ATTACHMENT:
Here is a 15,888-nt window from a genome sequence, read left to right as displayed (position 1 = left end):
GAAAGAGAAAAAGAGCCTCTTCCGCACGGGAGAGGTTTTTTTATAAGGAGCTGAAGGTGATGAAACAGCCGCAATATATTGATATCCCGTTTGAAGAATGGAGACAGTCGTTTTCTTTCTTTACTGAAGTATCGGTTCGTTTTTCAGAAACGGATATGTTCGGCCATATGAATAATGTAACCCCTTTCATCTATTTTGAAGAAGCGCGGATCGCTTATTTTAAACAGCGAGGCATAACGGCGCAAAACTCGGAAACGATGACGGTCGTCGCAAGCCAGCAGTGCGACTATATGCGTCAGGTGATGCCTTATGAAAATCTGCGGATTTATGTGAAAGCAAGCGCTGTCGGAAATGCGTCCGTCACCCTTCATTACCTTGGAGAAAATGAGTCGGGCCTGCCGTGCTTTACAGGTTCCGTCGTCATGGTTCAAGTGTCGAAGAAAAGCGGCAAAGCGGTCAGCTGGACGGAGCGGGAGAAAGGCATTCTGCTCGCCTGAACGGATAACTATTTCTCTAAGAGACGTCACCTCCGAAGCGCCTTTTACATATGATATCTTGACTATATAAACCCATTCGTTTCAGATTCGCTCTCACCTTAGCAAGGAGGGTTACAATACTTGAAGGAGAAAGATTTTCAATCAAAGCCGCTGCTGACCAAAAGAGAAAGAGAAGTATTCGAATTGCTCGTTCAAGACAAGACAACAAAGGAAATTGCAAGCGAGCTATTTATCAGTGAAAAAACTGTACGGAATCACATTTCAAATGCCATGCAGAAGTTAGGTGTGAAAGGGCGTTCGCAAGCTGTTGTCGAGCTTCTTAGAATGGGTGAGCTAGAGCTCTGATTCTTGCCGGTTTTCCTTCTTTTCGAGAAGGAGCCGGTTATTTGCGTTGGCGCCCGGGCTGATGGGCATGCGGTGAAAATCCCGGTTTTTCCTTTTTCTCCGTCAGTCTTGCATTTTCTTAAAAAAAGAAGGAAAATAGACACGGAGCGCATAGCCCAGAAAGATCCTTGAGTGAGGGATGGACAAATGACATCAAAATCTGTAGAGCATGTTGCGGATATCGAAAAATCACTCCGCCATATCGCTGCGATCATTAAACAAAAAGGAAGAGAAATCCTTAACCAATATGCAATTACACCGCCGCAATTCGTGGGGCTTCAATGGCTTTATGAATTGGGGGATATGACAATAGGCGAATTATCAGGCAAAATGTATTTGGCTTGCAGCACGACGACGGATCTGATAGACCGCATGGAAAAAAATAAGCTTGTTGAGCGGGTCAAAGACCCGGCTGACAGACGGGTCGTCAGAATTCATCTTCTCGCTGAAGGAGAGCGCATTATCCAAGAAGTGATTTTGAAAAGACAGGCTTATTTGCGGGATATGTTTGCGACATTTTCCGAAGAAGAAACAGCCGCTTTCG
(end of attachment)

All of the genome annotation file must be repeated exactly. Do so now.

Here is a 15,888-nt window from a genome sequence, read left to right as displayed (position 1 = left end):
GAAAGAGAAAAAGAGCCTCTTCCGCACGGGAGAGGTTTTTTTATAAGGAGCTGAAGGTGATGAAACAGCCGCAATATATTGATATCCCGTTTGAAGAATGGAGACAGTCGTTTTCTTTCTTTACTGAAGTATCGGTTCGTTTTTCAGAAACGGATATGTTCGGCCATATGAATAATGTAACCCCTTTCATCTATTTTGAAGAAGCGCGGATCGCTTATTTTAAACAGCGAGGCATAACGGCGCAAAACTCGGAAACGATGACGGTCGTCGCAAGCCAGCAGTGCGACTATATGCGTCAGGTGATGCCTTATGAAAATCTGCGGATTTATGTGAAAGCAAGCGCTGTCGGAAATGCGTCCGTCACCCTTCATTACCTTGGAGAAAATGAGTCGGGCCTGCCGTGCTTTACAGGTTCCGTCGTCATGGTTCAAGTGTCGAAGAAAAGCGGCAAAGCGGTCAGCTGGACGGAGCGGGAGAAAGGCATTCTGCTCGCCTGAACGGATAACTATTTCTCTAAGAGACGTCACCTCCGAAGCGCCTTTTACATATGATATCTTGACTATATAAACCCATTCGTTTCAGATTCGCTCTCACCTTAGCAAGGAGGGTTACAATACTTGAAGGAGAAAGATTTTCAATCAAAGCCGCTGCTGACCAAAAGAGAAAGAGAAGTATTCGAATTGCTCGTTCAAGACAAGACAACAAAGGAAATTGCAAGCGAGCTATTTATCAGTGAAAAAACTGTACGGAATCACATTTCAAATGCCATGCAGAAGTTAGGTGTGAAAGGGCGTTCGCAAGCTGTTGTCGAGCTTCTTAGAATGGGTGAGCTAGAGCTCTGATTCTTGCCGGTTTTCCTTCTTTTCGAGAAGGAGCCGGTTATTTGCGTTGGCGCCCGGGCTGATGGGCATGCGGTGAAAATCCCGGTTTTTCCTTTTTCTCCGTCAGTCTTGCATTTTCTTAAAAAAAGAAGGAAAATAGACACGGAGCGCATAGCCCAGAAAGATCCTTGAGTGAGGGATGGACAAATGACATCAAAATCTGTAGAGCATGTTGCGGATATCGAAAAATCACTCCGCCATATCGCTGCGATCATTAAACAAAAAGGAAGAGAAATCCTTAACCAATATGCAATTACACCGCCGCAATTCGTGGGGCTTCAATGGCTTTATGAATTGGGGGATATGACAATAGGCGAATTATCAGGCAAAATGTATTTGGCTTGCAGCACGACGACGGATCTGATAGACCGCATGGAAAAAAATAAGCTTGTTGAGCGGGTCAAAGACCCGGCTGACAGACGGGTCGTCAGAATTCATCTTCTCGCTGAAGGAGAGCGCATTATCCAAGAAGTGATTTTGAAAAGACAGGCTTATTTGCGGGATATGTTTGCGACATTTTCCGAAGAAGAAACAGCCGCTTTCG